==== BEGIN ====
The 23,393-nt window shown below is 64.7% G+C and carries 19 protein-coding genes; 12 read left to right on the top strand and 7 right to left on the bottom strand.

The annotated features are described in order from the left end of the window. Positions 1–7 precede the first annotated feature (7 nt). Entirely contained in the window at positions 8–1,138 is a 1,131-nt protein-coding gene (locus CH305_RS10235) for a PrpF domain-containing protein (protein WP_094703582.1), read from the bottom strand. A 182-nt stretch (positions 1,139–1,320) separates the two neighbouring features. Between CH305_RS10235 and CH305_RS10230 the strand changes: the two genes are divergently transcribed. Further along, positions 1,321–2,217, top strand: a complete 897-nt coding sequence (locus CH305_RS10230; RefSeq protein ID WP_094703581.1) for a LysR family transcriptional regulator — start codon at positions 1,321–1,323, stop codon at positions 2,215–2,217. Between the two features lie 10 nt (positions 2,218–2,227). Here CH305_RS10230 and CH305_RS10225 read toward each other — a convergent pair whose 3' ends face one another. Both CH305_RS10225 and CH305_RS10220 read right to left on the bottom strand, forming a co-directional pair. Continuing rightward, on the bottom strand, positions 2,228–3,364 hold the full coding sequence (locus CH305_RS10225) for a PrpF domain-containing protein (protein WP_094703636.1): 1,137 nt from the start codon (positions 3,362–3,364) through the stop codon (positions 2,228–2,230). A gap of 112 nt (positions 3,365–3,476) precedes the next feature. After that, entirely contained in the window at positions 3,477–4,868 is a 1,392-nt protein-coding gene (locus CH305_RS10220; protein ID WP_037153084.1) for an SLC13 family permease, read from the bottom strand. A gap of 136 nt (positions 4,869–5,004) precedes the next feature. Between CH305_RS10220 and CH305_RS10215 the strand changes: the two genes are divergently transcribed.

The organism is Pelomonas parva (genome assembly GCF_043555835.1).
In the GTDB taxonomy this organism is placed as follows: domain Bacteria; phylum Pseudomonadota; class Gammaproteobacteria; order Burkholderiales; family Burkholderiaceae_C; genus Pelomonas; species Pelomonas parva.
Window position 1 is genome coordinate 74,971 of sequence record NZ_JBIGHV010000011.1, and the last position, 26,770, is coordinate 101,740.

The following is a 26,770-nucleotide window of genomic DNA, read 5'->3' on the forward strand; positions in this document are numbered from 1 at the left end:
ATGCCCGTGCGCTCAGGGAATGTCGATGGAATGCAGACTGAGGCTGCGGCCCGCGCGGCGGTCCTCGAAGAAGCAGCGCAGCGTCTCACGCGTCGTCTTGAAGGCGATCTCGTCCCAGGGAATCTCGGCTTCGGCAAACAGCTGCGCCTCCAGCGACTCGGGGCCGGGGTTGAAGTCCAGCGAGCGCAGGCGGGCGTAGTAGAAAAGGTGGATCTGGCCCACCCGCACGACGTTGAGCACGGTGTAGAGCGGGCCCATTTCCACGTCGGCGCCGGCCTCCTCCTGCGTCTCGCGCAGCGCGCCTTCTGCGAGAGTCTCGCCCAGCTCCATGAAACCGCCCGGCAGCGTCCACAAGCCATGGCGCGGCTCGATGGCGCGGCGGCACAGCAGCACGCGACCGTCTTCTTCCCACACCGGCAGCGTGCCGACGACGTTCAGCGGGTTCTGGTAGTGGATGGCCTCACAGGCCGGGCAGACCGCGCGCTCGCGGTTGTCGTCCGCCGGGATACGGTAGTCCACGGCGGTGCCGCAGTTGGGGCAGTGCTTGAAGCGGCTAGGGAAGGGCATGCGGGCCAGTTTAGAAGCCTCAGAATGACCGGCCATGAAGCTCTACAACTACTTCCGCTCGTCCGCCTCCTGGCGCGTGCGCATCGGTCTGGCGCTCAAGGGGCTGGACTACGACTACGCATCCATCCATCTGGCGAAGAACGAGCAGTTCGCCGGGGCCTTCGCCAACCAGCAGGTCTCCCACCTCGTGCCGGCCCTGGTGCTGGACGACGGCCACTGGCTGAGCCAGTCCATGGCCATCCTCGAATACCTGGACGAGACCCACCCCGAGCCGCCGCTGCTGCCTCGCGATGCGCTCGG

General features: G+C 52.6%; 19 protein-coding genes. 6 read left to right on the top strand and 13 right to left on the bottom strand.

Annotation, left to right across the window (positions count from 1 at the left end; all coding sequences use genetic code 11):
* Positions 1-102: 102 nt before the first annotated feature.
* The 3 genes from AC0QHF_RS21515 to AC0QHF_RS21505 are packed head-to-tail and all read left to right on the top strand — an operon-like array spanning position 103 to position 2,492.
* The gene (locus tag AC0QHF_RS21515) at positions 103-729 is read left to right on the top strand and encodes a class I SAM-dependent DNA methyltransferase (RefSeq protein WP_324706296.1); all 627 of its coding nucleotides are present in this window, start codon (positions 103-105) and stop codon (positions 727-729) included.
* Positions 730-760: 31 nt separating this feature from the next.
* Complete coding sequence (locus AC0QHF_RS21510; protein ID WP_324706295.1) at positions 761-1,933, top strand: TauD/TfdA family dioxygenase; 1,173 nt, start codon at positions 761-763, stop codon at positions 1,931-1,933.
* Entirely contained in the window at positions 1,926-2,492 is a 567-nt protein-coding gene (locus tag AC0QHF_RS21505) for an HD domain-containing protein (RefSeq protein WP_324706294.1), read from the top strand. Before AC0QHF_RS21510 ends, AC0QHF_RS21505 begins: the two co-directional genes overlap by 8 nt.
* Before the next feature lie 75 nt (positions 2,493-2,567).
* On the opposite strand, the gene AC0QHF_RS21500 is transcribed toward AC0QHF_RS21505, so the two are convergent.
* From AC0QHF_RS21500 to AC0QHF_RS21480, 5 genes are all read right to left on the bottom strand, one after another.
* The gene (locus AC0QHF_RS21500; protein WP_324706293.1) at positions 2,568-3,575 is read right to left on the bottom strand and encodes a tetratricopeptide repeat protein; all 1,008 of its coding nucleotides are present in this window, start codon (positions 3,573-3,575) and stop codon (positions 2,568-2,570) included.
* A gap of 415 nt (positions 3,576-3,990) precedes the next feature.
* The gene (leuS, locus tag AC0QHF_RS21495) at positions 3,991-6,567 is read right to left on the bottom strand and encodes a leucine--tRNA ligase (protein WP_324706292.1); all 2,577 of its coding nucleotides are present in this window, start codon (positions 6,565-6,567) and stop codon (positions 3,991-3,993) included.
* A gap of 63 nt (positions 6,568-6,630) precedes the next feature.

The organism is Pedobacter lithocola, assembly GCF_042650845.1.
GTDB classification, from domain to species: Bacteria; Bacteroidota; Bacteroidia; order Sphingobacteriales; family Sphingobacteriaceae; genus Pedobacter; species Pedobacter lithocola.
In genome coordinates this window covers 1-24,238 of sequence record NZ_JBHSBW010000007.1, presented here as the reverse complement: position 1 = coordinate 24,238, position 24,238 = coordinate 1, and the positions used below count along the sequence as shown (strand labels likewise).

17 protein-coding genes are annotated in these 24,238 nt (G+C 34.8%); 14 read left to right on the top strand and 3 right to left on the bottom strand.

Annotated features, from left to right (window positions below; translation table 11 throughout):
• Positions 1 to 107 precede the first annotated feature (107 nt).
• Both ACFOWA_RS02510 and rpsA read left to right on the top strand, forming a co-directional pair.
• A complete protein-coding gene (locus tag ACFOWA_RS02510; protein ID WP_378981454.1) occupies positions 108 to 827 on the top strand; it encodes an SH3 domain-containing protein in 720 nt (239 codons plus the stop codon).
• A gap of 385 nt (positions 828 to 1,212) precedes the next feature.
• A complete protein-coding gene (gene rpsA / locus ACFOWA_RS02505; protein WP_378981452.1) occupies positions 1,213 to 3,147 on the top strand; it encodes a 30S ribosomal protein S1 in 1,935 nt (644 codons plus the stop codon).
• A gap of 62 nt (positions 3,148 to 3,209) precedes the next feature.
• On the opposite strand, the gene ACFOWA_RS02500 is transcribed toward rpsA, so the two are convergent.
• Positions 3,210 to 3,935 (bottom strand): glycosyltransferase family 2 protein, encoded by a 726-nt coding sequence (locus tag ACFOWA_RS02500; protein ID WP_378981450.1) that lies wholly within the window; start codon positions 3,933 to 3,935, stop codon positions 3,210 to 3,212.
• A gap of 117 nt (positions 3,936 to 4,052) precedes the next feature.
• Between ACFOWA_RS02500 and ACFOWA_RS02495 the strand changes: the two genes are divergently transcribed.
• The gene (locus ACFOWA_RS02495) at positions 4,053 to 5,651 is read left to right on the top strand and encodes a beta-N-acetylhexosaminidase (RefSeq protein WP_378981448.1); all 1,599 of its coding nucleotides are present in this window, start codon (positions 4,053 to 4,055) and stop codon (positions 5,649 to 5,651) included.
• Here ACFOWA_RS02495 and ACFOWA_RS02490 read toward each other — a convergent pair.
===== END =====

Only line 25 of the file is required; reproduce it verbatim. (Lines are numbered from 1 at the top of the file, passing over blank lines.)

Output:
In genome coordinates this window covers 1-24,238 of sequence record NZ_JBHSBW010000007.1, presented here as the reverse complement: position 1 = coordinate 24,238, position 24,238 = coordinate 1, and the positions used below count along the sequence as shown (strand labels likewise).